George Stinney Jr.
The 14-year old murdered by the state of South Carolina on June 16, 1944
When I prayed at the Black Lives Matter Rally in Estill County last week, as we mentioned names of black citizens killed by runaway police officers, I mentioned the name of George Stinney Jr. After the rally, a couple of folks asked me who he was.
When he was just 14 years old, young black George was accused of murdering two white girls in Alcolu, South Carolina. There was no proof he committed the crimes, and 70 years later his sentence was finally vacated. But it did George no good. He was dead. At only 14 years old, he had already been executed for two murders he did not commit and became the youngest person in modern times to be put to death by the government.
Within a month of his arrest, George was on trial. The proceeding was fast, and so was his death at the hands of a racist public defender, a racist judge, racist police, racists jurors, and a racist system; something pretty common in the U.S. back then, especially in the South. Well over a thousand white people showed up for his trial, but George’s parents weren’t there. No blacks were allowed in the courthouse.
There was not one single person in that room who had 14-year old George’s interests in mind or at heart.
H. S. Newman, the Clarendon County deputy who arrested George, declared that the teenager confessed to killing the girls, but there was never any record of that confession and it was never challenged during the trial. George’s court-appointed counsel, Charles Plowden, was not interested in mounting a serious defense for his client. He was running for office and knew that getting a black kid exonerated could cost him the election, so he offered almost no defense. He didn’t call any witnesses, didn’t cross-examine any of the prosecution’s witnesses, and offered no rebuttals.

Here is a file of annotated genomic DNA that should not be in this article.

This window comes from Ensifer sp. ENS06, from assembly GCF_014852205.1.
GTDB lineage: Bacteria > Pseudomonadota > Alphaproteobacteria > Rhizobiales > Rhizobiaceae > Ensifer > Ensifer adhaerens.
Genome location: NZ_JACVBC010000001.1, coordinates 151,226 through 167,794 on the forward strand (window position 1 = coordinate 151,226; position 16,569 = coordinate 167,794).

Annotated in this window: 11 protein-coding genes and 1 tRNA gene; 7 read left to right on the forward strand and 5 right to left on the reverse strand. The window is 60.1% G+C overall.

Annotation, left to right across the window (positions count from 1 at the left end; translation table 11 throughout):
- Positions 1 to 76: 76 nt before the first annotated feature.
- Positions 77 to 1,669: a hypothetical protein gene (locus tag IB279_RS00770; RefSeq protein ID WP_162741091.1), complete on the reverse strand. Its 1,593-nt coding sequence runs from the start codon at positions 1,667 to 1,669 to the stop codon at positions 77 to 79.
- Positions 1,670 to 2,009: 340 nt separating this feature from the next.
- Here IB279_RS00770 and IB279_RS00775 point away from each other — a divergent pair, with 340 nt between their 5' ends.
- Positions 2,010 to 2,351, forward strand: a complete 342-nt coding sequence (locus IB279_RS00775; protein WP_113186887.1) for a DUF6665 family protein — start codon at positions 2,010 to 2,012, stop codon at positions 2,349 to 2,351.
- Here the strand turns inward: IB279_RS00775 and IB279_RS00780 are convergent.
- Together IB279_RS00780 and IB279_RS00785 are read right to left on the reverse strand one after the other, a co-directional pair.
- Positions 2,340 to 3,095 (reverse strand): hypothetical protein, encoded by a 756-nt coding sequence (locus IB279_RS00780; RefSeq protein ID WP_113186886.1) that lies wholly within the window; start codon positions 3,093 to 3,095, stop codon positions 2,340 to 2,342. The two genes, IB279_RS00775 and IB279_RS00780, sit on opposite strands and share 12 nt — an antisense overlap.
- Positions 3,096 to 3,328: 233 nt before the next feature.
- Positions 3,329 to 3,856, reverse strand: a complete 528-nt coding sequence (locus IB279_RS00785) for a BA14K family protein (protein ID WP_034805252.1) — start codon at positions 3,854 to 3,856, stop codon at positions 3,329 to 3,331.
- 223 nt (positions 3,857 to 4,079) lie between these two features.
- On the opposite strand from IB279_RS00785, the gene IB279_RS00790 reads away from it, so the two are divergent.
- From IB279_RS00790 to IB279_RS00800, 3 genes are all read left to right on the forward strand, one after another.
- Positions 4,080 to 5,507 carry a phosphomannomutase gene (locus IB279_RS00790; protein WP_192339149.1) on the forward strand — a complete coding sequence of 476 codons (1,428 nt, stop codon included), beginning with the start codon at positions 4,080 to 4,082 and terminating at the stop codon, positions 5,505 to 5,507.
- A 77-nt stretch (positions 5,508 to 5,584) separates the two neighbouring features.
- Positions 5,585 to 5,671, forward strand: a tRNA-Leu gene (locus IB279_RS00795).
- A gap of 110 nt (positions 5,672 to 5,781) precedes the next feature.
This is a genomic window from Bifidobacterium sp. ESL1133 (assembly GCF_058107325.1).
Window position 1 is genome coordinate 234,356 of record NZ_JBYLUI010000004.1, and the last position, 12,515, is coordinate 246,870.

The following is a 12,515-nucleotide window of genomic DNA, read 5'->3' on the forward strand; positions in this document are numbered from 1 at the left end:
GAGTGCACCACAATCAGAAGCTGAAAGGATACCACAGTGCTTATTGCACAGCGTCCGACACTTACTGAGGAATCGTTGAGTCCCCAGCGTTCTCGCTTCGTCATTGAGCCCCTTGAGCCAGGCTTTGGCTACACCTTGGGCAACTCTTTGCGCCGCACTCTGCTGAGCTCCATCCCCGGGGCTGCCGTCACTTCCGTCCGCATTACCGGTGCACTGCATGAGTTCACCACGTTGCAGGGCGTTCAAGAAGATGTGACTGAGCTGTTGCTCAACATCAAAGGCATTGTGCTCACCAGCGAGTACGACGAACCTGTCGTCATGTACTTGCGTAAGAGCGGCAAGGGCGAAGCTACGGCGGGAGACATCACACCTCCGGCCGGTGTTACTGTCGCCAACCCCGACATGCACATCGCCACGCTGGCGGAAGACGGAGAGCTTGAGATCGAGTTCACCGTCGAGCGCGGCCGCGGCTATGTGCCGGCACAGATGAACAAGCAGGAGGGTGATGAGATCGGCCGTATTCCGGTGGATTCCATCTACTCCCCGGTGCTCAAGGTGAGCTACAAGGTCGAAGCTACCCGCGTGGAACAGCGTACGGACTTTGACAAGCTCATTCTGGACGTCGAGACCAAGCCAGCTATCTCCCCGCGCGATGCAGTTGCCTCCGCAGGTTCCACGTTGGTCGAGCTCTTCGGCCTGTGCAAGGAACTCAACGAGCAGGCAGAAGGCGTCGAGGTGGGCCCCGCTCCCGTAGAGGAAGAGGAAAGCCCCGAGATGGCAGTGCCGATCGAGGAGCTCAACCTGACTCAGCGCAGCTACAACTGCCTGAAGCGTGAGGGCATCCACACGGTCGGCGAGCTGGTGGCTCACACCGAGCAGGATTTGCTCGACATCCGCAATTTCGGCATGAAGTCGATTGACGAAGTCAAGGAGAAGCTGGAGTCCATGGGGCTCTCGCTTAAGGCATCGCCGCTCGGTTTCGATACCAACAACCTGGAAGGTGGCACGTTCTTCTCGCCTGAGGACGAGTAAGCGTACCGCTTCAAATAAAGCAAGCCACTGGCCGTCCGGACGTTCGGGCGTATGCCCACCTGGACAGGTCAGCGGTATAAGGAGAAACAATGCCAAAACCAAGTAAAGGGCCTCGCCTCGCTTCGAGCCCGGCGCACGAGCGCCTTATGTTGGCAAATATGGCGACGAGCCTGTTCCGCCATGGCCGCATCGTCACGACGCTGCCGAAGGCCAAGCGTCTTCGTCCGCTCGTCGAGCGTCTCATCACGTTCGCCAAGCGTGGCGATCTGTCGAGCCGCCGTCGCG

After a trial that lasted just a little over two hours, a jury made up of of all white men deliberated all of 10 minutes before returning with a verdict: Guilty with no mercy. George was entitled to an appeal, but his attorney didn’t file one.
From the moment he was arrested, 14-year old George was alone, separated from his parents and everyone else. Not one single person who could love him, comfort him, believe him, or help him was allowed to see or speak to him. This 14-year old kid sat in terror, alone in a cold jail cell for 81 days while he waited for his bogus trial, then lawless execution. The only item he was allowed to have was a bible.
When pleas were made by the NAACP and George’s family to South Carolina Governor Olin D. Johnston, he refused to intervene.
On June 16, 1944 at 7:25 p.m., three officers entered George’s cell at the Central Correctional Institution in Columbia, South Carolina. As he clung to his bible, they led him to the execution chamber where they took it from him, then made him sit on it because his five-foot-one body was too small for electric the chair. As he sat trembling, they restrained his legs, arms, and body to the chair, then finally allowed his father in to say goodbye. When asked if he had any last words, all George could do was whimper and take deep, gasping breaths as the officers took a strap from the back of the chair and placed it in his mouth. As the mask was placed over his face George began to sob. At 7:30 p.m. jolts of lethal voltage were forced through the still growing George’s 90-pound body. As he convulsed, the mask that had been made for an adult fell off his small head, exposing burns to his scalp and saliva running from his mouth. His teeth were smoking and one of his eyes was missing; tears were streaming down his young black face.
George was buried in an unmarked grave in Sumter, South Carolina.
Even before George went to trial, there was talk that the son of a prominent white family in Alcolu had murdered the two young girls. As time went on, more and more evidence surfaced that defenseless, black George had been executed for a powerful white person’s crime. A preacher who testified at the trial against George admitted years later that he’d exaggerated the gruesomeness of the scene where he found the girls’ bodies.
We know the case of George Stinney Jr. was never about the crime he’d supposedly committed. George was not arrested, convicted, and executed for murdering two young girls; he was killed swiftly and publicly to send a message and intimidate black people all over the South. A deputy, a public defender, a judge, a jury, and a cowardly governor, all representatives of an unfair racist system, were gonna make sure of it.
George Junius Stinney, Jr. (October 21, 1929 — June 16, 1944)